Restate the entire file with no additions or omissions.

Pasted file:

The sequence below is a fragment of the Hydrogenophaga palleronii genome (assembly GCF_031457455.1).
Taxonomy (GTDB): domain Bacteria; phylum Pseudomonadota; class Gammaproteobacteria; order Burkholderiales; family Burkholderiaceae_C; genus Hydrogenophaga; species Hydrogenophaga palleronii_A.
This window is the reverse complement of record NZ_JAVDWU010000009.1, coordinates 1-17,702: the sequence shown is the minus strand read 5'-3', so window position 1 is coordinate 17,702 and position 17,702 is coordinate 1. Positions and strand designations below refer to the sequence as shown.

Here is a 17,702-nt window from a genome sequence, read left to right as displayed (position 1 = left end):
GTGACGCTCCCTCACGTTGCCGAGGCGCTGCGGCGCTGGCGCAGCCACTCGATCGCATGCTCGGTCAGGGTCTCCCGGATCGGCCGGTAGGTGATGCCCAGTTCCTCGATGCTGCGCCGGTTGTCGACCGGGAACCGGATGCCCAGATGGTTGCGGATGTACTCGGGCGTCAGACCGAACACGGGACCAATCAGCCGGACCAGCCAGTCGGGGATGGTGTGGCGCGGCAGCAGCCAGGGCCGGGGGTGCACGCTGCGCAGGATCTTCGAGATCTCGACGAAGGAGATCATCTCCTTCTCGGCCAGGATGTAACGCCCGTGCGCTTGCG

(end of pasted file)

The sequence below is a fragment of the Hydrogenophaga palleronii genome (assembly GCF_031457455.1).
Taxonomy (GTDB): domain Bacteria; phylum Pseudomonadota; class Gammaproteobacteria; order Burkholderiales; family Burkholderiaceae_C; genus Hydrogenophaga; species Hydrogenophaga palleronii_A.
This window is the reverse complement of record NZ_JAVDWU010000009.1, coordinates 1-17,702: the sequence shown is the minus strand read 5'-3', so window position 1 is coordinate 17,702 and position 17,702 is coordinate 1. Positions and strand designations below refer to the sequence as shown.

Here is a 17,702-nt window from a genome sequence, read left to right as displayed (position 1 = left end):
GTGACGCTCCCTCACGTTGCCGAGGCGCTGCGGCGCTGGCGCAGCCACTCGATCGCATGCTCGGTCAGGGTCTCCCGGATCGGCCGGTAGGTGATGCCCAGTTCCTCGATGCTGCGCCGGTTGTCGACCGGGAACCGGATGCCCAGATGGTTGCGGATGTACTCGGGCGTCAGACCGAACACGGGACCAATCAGCCGGACCAGCCAGTCGGGGATGGTGTGGCGCGGCAGCAGCCAGGGCCGGGGGTGCACGCTGCGCAGGATCTTCGAGATCTCGACGAAGGAGATCATCTCCTTCTCGGCCAGGATGTAACGCCCGTGCGCTTGCG